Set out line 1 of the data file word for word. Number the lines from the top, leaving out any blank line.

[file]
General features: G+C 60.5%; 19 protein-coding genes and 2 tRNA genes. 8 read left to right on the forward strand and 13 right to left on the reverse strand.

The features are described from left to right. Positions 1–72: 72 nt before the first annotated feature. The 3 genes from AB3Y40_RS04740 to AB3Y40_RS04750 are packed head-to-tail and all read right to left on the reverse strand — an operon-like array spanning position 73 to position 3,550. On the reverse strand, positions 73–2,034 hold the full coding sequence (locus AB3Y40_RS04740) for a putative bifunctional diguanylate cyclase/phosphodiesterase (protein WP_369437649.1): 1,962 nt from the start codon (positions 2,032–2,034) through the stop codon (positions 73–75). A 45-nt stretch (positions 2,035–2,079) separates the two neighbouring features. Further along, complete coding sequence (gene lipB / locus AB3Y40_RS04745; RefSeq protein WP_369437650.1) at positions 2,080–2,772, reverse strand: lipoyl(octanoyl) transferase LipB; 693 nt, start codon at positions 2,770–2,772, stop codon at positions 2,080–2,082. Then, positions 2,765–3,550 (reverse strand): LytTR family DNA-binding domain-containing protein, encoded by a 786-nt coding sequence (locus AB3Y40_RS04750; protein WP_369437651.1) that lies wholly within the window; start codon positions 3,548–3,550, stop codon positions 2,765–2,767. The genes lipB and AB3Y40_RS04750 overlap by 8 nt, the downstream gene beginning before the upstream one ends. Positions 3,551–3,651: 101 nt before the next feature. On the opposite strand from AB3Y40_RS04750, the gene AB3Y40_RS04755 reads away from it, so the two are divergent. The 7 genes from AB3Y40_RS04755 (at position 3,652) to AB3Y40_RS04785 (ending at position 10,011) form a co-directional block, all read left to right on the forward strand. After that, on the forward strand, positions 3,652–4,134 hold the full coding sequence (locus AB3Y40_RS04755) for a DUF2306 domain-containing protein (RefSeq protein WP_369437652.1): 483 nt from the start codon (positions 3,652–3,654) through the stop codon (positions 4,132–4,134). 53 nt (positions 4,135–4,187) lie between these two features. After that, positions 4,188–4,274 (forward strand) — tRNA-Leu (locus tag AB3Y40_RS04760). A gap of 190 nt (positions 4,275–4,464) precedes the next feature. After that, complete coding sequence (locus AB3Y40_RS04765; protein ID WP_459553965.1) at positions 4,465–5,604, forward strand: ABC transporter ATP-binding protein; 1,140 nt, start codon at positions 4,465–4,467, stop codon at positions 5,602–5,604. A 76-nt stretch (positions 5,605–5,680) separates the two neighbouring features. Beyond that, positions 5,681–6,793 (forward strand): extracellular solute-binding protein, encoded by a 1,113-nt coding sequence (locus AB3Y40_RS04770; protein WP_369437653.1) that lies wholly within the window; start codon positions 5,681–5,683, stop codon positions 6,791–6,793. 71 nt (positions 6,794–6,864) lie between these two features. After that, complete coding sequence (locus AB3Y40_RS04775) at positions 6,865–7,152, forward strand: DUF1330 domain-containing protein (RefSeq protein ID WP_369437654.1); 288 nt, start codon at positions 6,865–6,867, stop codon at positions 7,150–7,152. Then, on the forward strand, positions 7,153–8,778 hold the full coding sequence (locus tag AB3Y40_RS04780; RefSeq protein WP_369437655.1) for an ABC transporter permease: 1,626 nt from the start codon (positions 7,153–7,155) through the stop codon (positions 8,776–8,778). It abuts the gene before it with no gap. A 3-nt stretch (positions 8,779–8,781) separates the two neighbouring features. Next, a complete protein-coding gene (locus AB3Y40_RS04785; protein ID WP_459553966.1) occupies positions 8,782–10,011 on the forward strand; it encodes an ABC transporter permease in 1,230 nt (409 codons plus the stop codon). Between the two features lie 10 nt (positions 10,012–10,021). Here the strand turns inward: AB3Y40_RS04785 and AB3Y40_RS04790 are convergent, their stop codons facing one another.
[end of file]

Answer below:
General features: G+C 60.5%; 19 protein-coding genes and 2 tRNA genes. 8 read left to right on the forward strand and 13 right to left on the reverse strand.